By RONNIE ELLIS
Revised regulations implementing a wide-ranging new law to rein in prescription drug abuse seem to have quelled the most vociferous objections to the law.
House Bill 1, which attempts to combat prescription painkiller abuse and “pill mills,” went into effect last summer but initial emergency regulations governing prescribing procedures and tracking of use and prescription of the drugs caused widespread alarm among physicians, hospitals and patients with legitimate need for the drugs.
But amendments to those regulations presented Wednesday to a legislative oversight committee appear to have alleviated most, if not all, of the concerns.
“I think we’re fairly comfortable now, but that’s not to say there won’t be additional concerns and we’re going to continue to work until we get it right,” said Rep. John Tilley, D-Hopkinsville, who sponsored the bill and co-chairs the oversight committee. “But I think this is a good step in the right direction.”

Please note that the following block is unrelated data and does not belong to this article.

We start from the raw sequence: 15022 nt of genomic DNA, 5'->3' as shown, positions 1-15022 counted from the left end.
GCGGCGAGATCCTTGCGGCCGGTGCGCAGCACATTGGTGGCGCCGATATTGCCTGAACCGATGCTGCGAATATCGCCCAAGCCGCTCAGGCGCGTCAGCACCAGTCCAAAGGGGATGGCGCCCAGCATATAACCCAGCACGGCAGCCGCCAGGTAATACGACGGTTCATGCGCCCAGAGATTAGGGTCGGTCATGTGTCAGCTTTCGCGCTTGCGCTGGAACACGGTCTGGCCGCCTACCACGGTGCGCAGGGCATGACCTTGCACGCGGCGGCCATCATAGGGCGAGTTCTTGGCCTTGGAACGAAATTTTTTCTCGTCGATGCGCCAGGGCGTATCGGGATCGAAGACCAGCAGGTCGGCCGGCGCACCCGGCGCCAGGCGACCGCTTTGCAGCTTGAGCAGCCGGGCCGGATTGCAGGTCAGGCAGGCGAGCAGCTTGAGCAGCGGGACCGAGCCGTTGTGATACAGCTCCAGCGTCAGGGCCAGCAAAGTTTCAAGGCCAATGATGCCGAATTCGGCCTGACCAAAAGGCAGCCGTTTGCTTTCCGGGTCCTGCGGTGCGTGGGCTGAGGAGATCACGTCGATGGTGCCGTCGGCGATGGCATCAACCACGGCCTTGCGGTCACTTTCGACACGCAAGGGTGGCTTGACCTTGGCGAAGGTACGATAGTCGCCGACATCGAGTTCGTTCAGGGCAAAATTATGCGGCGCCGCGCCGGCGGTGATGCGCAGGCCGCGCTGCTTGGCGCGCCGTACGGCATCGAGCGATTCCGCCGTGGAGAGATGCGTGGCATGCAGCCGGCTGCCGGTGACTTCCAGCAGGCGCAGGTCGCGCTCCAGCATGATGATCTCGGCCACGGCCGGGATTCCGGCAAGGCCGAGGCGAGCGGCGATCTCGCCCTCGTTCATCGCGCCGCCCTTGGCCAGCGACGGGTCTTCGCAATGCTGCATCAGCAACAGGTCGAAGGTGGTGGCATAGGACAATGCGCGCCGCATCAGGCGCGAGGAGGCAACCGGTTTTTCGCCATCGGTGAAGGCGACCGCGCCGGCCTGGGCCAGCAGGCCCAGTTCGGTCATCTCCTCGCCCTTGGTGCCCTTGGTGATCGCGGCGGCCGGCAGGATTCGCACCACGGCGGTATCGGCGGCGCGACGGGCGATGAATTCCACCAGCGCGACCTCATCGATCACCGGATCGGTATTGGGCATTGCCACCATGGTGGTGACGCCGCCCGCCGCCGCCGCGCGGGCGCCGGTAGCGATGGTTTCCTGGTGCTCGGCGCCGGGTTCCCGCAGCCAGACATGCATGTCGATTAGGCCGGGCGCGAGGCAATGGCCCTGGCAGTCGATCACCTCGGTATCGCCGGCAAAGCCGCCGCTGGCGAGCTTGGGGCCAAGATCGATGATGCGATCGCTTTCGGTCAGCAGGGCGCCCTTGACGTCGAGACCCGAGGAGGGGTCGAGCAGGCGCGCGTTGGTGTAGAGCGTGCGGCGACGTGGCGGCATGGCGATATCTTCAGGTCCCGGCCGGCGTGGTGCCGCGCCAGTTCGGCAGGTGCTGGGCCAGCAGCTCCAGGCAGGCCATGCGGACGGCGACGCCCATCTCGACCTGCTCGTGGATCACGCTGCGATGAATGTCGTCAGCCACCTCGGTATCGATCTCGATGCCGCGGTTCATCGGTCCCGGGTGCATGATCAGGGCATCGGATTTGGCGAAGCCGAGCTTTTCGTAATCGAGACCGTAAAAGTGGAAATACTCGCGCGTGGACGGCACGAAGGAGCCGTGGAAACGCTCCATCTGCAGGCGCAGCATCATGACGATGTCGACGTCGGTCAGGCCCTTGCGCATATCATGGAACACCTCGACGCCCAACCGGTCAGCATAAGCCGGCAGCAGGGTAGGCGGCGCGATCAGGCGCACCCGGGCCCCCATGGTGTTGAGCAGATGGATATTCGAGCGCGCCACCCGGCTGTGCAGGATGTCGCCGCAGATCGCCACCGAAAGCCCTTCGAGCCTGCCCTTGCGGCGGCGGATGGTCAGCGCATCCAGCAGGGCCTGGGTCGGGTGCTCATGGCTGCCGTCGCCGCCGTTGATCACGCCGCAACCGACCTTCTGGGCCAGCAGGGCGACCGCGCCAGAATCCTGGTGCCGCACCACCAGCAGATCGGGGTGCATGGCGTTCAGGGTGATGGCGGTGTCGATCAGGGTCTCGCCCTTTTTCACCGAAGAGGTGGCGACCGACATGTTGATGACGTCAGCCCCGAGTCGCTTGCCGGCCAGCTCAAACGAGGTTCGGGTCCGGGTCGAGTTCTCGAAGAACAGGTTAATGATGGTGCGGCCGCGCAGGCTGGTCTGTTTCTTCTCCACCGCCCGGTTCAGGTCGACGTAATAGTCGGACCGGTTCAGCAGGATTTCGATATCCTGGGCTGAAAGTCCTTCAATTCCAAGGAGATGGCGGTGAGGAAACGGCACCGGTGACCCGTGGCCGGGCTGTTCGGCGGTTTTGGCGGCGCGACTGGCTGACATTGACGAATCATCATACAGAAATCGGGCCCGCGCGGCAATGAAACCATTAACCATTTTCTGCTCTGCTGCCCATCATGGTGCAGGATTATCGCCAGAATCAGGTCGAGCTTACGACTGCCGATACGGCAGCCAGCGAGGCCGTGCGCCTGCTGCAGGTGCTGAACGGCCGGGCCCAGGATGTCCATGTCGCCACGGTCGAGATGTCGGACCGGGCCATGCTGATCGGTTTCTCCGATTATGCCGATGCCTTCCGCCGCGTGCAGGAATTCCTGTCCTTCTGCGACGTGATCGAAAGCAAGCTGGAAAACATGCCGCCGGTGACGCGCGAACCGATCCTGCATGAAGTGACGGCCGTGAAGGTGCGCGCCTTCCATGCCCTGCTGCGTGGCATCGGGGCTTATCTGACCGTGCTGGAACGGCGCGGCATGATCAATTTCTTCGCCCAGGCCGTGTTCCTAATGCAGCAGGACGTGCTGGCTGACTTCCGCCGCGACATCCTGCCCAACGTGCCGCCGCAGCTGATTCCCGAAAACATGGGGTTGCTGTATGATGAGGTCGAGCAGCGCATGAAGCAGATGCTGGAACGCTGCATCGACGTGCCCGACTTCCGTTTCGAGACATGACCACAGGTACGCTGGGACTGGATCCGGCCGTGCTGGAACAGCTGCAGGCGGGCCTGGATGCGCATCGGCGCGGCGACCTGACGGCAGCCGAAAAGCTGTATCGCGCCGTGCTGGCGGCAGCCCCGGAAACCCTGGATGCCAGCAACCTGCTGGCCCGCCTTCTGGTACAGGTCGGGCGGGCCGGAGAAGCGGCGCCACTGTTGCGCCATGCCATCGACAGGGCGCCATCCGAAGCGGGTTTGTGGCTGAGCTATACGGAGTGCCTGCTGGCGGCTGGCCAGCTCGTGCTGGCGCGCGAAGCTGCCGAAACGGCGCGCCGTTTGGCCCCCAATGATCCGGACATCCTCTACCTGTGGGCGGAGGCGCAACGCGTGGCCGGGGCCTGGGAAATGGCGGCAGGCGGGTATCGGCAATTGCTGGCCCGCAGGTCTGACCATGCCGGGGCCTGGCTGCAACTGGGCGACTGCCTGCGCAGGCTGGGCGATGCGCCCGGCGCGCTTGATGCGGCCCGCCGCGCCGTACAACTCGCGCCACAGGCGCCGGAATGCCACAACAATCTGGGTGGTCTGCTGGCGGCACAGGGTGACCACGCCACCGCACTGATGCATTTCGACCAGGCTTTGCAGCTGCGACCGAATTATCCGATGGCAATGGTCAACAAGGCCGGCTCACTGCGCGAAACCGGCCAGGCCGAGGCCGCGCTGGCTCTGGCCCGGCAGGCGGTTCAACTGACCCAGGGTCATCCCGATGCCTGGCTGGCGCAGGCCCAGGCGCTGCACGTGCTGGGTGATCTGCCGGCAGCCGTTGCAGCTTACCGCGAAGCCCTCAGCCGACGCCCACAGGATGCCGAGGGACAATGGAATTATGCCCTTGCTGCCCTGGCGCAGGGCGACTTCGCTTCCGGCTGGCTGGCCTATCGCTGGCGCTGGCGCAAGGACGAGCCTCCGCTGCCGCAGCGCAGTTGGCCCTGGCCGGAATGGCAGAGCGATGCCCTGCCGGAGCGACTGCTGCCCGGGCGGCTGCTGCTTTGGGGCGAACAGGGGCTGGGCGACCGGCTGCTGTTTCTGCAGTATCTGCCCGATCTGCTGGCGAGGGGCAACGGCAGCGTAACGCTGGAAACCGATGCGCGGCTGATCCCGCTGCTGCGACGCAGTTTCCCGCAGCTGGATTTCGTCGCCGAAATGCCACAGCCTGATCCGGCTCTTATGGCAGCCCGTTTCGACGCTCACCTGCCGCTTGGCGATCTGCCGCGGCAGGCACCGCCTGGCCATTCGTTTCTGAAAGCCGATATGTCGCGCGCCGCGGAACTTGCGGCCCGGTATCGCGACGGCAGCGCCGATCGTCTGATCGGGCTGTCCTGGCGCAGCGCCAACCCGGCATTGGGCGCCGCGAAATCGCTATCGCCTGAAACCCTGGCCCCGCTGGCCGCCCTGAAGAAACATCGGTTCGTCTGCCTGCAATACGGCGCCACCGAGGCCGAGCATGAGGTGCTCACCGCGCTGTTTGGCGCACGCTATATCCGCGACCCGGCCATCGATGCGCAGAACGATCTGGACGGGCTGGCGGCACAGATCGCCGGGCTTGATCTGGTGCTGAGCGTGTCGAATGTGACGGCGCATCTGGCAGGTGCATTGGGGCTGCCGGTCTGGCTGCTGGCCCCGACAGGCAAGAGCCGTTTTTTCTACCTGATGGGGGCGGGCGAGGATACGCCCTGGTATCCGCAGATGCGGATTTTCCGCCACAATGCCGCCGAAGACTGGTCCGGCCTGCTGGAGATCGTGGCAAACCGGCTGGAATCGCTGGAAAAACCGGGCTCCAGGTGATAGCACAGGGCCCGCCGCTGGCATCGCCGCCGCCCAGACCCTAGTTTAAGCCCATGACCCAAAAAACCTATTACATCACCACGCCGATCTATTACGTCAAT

Physicians and patient advocates had complained that the initial regulations exceeded the intent of the bill by lumping many non-pain killer medications under the regulations.
They feared a requirement to run reports for each patient at the time of prescribing with the state’s electronic prescription and drug tracking system, KASPER, would interfere with prompt care for patients with legitimate pain issues such as cancer or trauma injuries.
There was also concern about requirements for physical exams and urine tests, which would be expensive and unnecessary for long-time patients, some of whom are elderly and suffer from chronic conditions. Others complained the regulations covered drugs for children under 16 who suffer from conditions such as attention deficit-hyper activity disorder or ADHD.
For the full story, see the print or e-edition of Thursday's Glasgow Daily Times.